How to become better as a speaker

I am a strong believer of writing speeches that works on people from all over the world. The reason for this is, as a global speaker, I speak all over the world (I spoke in 24 countries last year alone). But also because many speaking assignments for professional speakers will be for international/global audiences (meaning people in the audience will be from many different countries).

For both these scenarios (speaking globally, and speaking for international groups) you need to have a speech that is universally human – a speech that goes to the core of humanity.

I recently delivered a new speech (a speech I had never delivered before) and I knew the audience would be diverse (from 14 different countries from 4 continents).
So how did I know that the speech would land?

I tested it on 4 people from 4 different countries. An American, a Frenchman, an Indian, and a Filipino.

And when I say “tested” it I mean I ran through the whole speech – one-on-one with a member of the audience to get their feedback BEFORE I went.

To get feedback before your speech – let’s call that “forwardfeed” – is crucial so that when you do go up on stage many of the “wrinkles” that you could find in your speech yourself get wrinkled out.

The funny thing is that all the different people who gave me input on what to change gave DIFFERENT input. That is the beauty of testing out a speech on people that are not only different from yourself, but also different from each other. The more different the better.
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See something strange with this picture?

Yes, all the seats are facing each other, not the stage.

That makes it harder for the speaker to connect.

But the really unusual set up is that the boss has a chair facing the OPPOSITE way.

There is a big LED TV so he can see the slides, but to see the speaker (and for the speaker to see him) he has to decide to turn around…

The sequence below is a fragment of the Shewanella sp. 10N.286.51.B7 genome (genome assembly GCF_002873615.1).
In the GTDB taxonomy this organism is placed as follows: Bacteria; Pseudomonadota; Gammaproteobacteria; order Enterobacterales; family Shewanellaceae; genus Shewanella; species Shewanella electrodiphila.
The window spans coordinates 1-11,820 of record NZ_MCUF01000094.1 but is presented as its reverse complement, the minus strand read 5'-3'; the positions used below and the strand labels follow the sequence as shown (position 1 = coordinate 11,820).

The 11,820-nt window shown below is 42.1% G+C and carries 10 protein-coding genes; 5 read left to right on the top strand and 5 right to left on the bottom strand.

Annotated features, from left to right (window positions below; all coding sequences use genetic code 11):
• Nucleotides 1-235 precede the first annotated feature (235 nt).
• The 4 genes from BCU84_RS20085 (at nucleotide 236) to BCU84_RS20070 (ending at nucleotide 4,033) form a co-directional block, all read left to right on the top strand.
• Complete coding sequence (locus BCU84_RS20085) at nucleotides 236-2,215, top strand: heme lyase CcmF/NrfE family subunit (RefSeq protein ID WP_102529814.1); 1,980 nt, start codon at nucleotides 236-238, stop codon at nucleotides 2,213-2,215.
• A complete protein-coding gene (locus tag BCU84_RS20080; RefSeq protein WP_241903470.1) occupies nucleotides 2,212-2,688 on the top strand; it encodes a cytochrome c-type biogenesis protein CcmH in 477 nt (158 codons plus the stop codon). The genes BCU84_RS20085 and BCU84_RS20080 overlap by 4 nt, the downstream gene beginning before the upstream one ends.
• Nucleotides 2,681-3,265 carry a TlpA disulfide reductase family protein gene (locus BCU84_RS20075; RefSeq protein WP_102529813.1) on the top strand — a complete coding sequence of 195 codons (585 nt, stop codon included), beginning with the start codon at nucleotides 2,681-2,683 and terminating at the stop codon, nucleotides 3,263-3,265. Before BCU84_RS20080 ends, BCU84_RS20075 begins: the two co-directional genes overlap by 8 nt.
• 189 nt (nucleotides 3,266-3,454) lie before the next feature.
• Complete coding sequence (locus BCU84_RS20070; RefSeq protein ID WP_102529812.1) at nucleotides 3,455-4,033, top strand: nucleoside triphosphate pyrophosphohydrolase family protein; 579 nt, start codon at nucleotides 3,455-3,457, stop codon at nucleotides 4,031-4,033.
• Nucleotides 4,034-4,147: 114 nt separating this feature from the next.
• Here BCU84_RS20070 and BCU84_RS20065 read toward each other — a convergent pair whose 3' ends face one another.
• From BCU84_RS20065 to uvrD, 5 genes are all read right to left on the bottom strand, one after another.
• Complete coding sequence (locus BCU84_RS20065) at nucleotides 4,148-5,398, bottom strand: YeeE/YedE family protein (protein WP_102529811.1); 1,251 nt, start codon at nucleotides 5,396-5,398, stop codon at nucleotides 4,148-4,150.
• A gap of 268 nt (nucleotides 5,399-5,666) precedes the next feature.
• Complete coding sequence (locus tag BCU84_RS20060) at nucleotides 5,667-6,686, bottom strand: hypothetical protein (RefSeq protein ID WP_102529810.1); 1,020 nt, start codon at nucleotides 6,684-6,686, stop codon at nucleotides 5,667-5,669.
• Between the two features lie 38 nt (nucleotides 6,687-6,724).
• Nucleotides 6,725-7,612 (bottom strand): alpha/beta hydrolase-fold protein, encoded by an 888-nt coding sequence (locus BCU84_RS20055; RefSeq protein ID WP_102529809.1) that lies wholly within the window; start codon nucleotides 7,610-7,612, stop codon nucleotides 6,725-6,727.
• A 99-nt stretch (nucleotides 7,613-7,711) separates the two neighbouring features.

So how to deal with this as a speaker?

I saw this set up the night before my speech and considered having them change the layout of the room, but it was not an option.

To make the room work better I decided to:

1) Keep the energy up from the start to get the chairman to turn his chair around to see what was happening

2) Walk into the room a few times during the speech to create a better human connection with the room.

3) Network with the senior leaders (the ones that would be sitting in the blue chairs) during the dinner to have a personal rapport with them.

Lesson: You can not always change the room to how you want it so then work with what you got.

What is the most intimidating set-up you have ever spoken at? How did you resolve it? Email me at fredrik@fredrikharen.com

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** Announcement: Read the end of this post for a special announcement about mentoring! **

“Call for approach” means that you – during the speech, and preferably close to the end – give the audience a reason to come up to you after the speech.

You could say things like: “I am writing a book on xxx and would love to hear your examples, please approach me after my speech if you have a good story”, or “If you want more examples do not be afraid to approach me after the speech.”

The reason for the “call for approach” is that many audience members are afraid to approach a speaker. They might be shy, introverted, intimidated or even star struck. By giving them permission to approach you you encourage them to come up – giving you valuable opportunities to connect, network and research.

I promise you you will get more people coming up to you after your speech, and by people approaching you you will get more stories you can use, more connections you can nurture and more leads you can use.

 

** Special announcement: After 5 years of giving free advise on Professional Speaking but saying “no” to all requests for mentoring I have decided to take on a FEW mentees to help them build a global speaking career. If you are interested in knowing more send me an email fredrik@fredrikharen.com **

 

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